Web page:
The H.M.R.C. Experience with the Single-Site Voluntary Opening Control System
SHEILA HUBBARD, GREG BUSH, MARTIN MIFSUD, AND ISAAC KURTZ
Our early attempts to apply components and fitting/training strategies designed for N2-4 year old amputees to younger children were disappointing and resulted in a re-evaluation of our fitting criteria. This included: an assessment of functional and social requirements of the very young child, size and suitability of components as well as training and fitting techniques employed.
The availability of new components has enabled us to produce a cosmetically appealing, self-contained prosthesis that has radically changed our approach to pre-school fittings. This system includes a VASI 0-3 infant-sized electric hand, incorporating a single-site, voluntary opening, `cookie crusher' circuit attached to an Otto Bock 13E125 electrode and a four cell 150 mA battery pack. If a child is referred early, we now prescribe an initial preparatory passive fitting at 3 months of age and then proceed directly to a myoelectric fitting when the child is ready for activation.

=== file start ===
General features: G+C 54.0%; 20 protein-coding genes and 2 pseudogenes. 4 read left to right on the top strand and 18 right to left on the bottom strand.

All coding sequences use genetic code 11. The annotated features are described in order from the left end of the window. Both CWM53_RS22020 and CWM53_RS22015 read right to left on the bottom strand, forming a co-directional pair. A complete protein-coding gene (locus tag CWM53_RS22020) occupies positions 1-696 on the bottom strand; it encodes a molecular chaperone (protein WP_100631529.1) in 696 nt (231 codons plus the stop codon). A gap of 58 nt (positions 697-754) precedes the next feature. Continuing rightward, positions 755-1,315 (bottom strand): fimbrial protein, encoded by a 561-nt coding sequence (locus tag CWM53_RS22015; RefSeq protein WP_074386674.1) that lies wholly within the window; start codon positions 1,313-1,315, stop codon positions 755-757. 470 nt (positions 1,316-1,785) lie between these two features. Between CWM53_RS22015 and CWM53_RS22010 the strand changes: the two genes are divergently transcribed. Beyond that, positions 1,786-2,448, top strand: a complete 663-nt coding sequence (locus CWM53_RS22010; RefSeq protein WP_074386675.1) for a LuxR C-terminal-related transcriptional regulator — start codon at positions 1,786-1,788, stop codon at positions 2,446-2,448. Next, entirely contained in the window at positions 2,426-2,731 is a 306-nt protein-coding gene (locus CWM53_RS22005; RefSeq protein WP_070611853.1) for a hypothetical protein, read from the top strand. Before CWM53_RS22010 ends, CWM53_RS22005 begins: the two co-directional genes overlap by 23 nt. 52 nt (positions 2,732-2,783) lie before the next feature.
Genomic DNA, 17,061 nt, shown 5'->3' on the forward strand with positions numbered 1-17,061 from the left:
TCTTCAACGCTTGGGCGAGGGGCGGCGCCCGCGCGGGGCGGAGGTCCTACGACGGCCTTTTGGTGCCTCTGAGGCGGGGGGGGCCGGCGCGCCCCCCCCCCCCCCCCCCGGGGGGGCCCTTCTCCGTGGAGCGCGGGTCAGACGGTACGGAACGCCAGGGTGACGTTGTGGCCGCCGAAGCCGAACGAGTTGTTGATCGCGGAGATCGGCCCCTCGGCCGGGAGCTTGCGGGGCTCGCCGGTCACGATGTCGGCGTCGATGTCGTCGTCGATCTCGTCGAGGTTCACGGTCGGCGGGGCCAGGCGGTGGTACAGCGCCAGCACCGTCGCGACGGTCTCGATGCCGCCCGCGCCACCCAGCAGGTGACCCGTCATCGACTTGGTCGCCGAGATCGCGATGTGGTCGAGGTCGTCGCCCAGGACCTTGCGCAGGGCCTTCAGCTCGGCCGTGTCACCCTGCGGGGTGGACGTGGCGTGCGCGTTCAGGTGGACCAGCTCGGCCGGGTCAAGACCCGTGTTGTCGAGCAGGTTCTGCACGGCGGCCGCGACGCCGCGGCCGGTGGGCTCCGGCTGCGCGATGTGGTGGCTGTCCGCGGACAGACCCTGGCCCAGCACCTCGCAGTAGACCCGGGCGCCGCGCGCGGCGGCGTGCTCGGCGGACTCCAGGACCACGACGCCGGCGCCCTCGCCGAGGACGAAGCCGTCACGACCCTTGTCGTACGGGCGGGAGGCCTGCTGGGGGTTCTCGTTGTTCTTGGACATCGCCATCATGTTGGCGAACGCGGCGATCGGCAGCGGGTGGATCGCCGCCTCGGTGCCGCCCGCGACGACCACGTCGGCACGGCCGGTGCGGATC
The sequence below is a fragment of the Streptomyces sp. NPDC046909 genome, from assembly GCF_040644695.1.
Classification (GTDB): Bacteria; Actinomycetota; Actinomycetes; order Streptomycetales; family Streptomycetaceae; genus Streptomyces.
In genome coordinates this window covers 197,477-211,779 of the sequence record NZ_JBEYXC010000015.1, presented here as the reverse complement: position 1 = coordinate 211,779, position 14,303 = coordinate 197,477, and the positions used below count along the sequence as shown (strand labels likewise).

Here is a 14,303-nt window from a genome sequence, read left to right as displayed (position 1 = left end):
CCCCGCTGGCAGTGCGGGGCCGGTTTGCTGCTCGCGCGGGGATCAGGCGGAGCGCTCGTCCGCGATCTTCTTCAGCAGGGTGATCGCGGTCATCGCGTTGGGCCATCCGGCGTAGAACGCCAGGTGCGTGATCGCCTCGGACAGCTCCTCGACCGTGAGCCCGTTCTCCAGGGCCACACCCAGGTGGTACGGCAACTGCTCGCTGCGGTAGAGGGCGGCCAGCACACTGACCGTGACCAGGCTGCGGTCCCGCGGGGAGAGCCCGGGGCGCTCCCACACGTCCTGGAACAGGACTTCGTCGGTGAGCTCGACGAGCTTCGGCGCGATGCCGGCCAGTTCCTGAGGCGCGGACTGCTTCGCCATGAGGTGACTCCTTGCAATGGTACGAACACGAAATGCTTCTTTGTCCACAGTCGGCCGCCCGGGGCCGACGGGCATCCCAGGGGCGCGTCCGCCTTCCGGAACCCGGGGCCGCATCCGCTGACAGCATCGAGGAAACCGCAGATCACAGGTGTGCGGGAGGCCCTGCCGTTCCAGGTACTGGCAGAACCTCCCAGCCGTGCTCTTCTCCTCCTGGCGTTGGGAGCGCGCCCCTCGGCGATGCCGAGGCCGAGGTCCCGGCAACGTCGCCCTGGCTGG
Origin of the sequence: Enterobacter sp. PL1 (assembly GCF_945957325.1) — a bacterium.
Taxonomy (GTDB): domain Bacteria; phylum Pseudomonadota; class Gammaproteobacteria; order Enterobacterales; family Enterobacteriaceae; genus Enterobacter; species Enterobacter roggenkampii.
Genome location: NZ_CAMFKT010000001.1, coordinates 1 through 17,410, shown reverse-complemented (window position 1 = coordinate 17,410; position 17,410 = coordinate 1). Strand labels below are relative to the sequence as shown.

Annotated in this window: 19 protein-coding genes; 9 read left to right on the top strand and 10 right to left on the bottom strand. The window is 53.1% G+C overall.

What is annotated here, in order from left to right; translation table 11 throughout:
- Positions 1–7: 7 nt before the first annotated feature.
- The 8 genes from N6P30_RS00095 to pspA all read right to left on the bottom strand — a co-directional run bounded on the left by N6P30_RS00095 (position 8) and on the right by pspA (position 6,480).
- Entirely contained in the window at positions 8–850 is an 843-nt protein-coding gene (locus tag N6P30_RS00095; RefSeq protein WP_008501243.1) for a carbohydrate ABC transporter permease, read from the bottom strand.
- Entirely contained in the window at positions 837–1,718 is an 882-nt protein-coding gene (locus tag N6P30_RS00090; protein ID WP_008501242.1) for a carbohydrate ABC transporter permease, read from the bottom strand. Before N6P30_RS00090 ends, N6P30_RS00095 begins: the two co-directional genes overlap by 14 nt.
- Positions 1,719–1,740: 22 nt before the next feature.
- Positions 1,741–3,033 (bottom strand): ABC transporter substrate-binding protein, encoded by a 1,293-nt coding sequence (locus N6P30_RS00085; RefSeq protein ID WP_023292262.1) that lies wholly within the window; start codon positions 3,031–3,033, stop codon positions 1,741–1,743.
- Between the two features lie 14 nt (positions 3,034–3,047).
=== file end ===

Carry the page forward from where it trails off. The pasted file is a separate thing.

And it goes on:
Children as young as 10 months adjust well to the fitting of this lightweight myoelectric prosthesis and master the control strategy easily on their own without any need for formal control training. The children are often able to open their hands voluntarily within a few minutes of prosthetic application and participate in simple grasp and release play activities. The development of a bilateral pattern of use is a slower process, however, and requires maturation developed with a consistent wearing pattern and ongoing encouragement by care-givers.
HMRC has now fitted 30 young children with the single-site voluntary control system. While success is difficult to define or quantify, our observations at this time would suggest that if the prosthesis is worn regularly, the younger the children are fitted the more they exhibit spontaneous integration of the prosthesis into their daily activity.
350 Rumsey Road, Toronto, Ont. M4G IR8